One of my local pubs in a landmark building, which often features in morning traffic bulletins, has had a massive refurbishment which is pretty classy.
One element that it was pushing was a roof terrace and it excited me. In my mind’s eye I would traipse up a few storeys and have views all over Dublin as I sipped my pint of Kinnegar Rustbucket.
Reality was something different. You only had to go one storey up to find the terrace, which was little more than a very plush smoking area facing the back of the building. The only views were of walls and roof extensions. I was disappointed, but the pint was still good and you never know other things might make up for the lack of real terrace on the roof.
It is a bit like that with the C4 Cactus, the latest Citroen, I was testing. I had been looking forward to the drive and the car does look good. But within almost seconds of beginning our usual Sunday morning test route, problems arose.
If you can’t get the little things right, then God help you on the big projects. I wrote last week about how Peugeot has really got things right on much of its range, especially the 2008, 3008 and 5008. However, I also alluded to the fact that for all its style and history, Citroen, the marque’s sister in the PSA Group, is being let down by sloppy quirkiness.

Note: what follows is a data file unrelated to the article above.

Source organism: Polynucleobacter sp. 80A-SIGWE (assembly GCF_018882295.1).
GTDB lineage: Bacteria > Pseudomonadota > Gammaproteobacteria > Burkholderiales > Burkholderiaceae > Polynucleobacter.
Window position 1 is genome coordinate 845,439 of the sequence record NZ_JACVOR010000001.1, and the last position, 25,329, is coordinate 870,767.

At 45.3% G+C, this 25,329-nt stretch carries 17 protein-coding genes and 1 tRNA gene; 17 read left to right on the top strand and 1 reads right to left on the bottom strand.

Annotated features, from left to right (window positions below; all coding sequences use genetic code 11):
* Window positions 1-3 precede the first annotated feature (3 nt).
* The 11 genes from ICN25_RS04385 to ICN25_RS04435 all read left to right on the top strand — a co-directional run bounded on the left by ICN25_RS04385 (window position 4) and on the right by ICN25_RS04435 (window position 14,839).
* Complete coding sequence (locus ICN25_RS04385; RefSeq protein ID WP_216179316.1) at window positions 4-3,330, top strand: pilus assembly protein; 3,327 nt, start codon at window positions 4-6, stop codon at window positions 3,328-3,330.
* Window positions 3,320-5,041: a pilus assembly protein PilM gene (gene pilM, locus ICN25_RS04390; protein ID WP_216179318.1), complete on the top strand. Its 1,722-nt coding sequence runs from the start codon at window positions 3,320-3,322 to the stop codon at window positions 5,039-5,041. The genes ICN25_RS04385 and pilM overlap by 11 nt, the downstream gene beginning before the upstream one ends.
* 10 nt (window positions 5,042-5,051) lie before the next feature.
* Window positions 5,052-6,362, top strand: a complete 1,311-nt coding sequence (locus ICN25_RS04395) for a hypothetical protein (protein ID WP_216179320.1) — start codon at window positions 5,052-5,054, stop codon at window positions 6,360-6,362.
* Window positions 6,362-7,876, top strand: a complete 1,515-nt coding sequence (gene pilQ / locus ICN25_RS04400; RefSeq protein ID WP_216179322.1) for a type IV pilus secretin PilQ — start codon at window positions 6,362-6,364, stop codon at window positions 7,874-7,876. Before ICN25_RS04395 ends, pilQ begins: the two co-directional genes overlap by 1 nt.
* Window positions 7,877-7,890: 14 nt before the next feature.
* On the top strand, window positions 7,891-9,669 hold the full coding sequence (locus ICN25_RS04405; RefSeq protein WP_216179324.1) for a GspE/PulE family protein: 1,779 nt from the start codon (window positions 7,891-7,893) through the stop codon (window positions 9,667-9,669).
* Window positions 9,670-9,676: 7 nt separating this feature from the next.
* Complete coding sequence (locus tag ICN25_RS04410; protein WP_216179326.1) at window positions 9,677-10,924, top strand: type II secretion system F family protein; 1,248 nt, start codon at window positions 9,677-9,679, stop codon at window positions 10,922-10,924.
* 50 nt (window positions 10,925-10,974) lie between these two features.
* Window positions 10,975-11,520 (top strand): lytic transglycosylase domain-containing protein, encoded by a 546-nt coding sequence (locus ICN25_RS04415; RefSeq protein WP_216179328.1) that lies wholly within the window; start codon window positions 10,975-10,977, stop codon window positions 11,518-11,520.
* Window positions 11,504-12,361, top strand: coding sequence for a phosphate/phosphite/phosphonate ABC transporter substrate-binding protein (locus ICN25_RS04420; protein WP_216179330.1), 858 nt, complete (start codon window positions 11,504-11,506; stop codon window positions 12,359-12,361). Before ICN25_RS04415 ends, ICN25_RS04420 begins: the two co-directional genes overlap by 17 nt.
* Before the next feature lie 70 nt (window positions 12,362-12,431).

And so it came to pass with the C4 Cactus. There was no vanity mirror for my partner; the cup holders didn’t seem able to take two decent-sized coffees; the back windows only popped out a couple of inches – this is meant to be a compact family car not a coupe; and the boot, while it is a good size, had a massive lip which will cause a lot of strain, especially with older drivers. When the rear seats fold down there isn’t a flat floor. More importantly, the automatic gearbox on the test car was far from smooth and runs away with itself in a jerky fashion.
All this is a real pity as there are many other fine things about the car, not least the price starting at a pint under €20k, the very good suspension system and some nice three-cylinder petrol engines.
It also is pretty comfortable, especially for those in the front, although those pop-out rear windows will annoy all rear passengers and dogs. There is also a spare wheel under the boot floor, although many will really struggle to get it out.
In fact Comfort is the byword Citroen has put at the heart of the new C4 Cactus, even calling it an Advanced Comfort programme for the seats and suspension.
The Cactus tries to walk a tightrope between the current crossover trend and the compact class dominated by cars such as the Ford Focus, VW Golf and Hyundai i30. It mainly does it with style changes to its face and the interior upgrade, which as stated before, it gets some right and some very wrong. Most of the Airbumps have gone from the doors and the car does look to have a more serious intent.
It fairly bustles along, is economical and has a few pleasant touches. However, I don’t think it will hold its value well. My British colleagues tell me that you can get massive discounts when buying new. It is not a car I can recommend. It will annoy you too much. However, I will keep my hopes up that the next Citroen I test will get everything right.